The UN has declared the next ten years as the Decade on Ecosystem Restoration, an urgent call to action to curb and reverse ecosystem degradation. To achieve this goal, restoration efforts need to be scaled up; yet successful long-lasting restoration often depends on local factors. These complex local issues of degradation vary hugely across spatial and temporal landscapes. A key question is whether ten years is enough to affect meaningful change.
Coinciding with the global pandemic, what insights can we gain from concurrent conversations around the next decade of restoration and recovery from COVID-19? The global pandemic is still a pressing threat to most of the world, including many tropical countries. Throughout this crisis, forests have functioned as a safety net for forest peoples and have also seen accelerated rates of deforestation and degradation. The next decade holds numerous challenges and opportunities for reflection and action in tropical forests. It is important to ask ourselves what kind of change are we looking for?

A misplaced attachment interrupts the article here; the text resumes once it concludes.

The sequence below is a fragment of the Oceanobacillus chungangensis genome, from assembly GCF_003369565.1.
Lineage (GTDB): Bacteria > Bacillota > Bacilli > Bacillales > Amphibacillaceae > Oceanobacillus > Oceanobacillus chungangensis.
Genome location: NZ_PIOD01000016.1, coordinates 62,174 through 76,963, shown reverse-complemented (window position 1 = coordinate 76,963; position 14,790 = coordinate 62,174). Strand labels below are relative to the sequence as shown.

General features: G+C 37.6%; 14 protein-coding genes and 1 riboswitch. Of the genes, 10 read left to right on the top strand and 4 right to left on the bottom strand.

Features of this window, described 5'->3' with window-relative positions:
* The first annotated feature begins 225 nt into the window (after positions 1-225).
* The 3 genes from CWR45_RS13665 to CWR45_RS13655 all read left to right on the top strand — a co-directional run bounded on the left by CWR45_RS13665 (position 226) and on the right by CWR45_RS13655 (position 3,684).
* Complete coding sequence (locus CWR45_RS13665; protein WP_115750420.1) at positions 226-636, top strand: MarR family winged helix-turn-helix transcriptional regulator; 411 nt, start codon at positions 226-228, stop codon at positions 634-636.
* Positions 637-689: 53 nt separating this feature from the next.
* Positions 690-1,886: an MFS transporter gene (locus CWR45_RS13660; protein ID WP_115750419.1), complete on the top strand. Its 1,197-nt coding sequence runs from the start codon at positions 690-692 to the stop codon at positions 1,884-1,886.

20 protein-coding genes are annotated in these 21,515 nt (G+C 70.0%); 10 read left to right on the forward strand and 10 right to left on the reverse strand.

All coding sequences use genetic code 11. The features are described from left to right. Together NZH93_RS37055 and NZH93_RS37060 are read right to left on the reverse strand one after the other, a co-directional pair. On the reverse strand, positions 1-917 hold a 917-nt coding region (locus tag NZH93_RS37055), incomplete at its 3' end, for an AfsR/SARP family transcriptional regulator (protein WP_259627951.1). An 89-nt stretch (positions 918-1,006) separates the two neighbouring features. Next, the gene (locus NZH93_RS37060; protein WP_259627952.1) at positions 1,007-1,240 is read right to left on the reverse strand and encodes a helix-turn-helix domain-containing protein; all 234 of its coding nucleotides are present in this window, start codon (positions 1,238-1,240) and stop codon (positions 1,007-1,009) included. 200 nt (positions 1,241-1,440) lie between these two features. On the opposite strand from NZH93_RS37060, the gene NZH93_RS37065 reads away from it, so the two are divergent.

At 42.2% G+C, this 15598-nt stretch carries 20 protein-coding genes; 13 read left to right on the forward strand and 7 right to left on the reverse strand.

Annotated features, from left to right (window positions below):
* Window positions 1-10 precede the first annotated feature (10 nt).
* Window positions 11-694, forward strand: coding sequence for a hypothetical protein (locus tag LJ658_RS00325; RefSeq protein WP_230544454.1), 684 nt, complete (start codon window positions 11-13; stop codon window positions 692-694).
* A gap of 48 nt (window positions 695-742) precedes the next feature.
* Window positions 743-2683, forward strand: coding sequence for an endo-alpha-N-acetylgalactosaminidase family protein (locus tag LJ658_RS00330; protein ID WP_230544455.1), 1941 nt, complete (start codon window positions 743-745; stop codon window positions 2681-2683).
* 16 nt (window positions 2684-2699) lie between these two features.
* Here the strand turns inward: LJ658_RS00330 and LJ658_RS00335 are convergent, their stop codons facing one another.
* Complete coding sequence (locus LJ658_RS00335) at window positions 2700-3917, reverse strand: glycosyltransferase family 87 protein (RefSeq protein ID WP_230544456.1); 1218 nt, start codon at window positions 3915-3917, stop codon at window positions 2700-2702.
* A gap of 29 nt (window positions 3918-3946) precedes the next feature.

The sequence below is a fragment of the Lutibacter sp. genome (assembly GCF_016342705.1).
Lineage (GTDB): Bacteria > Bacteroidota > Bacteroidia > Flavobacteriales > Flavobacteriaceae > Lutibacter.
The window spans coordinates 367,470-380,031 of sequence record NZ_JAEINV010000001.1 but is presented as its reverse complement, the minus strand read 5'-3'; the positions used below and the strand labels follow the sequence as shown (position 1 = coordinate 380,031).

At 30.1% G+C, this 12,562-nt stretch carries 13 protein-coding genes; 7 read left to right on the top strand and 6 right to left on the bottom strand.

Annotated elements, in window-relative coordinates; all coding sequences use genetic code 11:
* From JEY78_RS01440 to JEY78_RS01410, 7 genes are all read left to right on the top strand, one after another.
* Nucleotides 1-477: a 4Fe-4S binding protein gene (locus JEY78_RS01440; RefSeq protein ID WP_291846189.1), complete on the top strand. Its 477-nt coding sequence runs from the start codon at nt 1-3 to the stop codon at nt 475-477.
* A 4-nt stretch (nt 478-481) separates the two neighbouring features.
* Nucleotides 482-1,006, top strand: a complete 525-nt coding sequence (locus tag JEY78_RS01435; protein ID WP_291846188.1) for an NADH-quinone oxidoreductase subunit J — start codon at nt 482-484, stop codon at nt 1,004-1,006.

ISTF 2022 will facilitate a space for academics, practitioners, activists, policy makers, artists, journalists, and community leaders from all corners of the world to consider these notions of restoration and recovery in the coming decade. The conference will weave together historically, ecologically, and socially relevant perspectives on timescales of threat, degradation, and recovery. Select topics include:
How can a greater historical understanding of tropical landscapes help restoration be more resilient and long-lasting while addressing local needs and underlying causes of degradation in the coming decade?
We see competing imperatives of the need to generalize standards and metrics in coordinating and scaling restoration and the need to make restoration inclusive and specific to place. How can the expectations we hold and the metrics we use help us mitigate this conflict when “restoring” healthy landscapes?
How do we ensure that restoration actively engages stakeholders that are marginalized or most impacted by restoration; equitably distributes risks, costs and benefits; and prioritizes social and ecological benefits over financial returns, all in the midst of the COVID 19 pandemic?
How can restoration and management be implemented to ensure that tropical forests can serve climate mitigation while maintaining biodiversity and the ability to adapt in the face of an uncertain future?
ISTF 2022 Conference made possible by our sponsors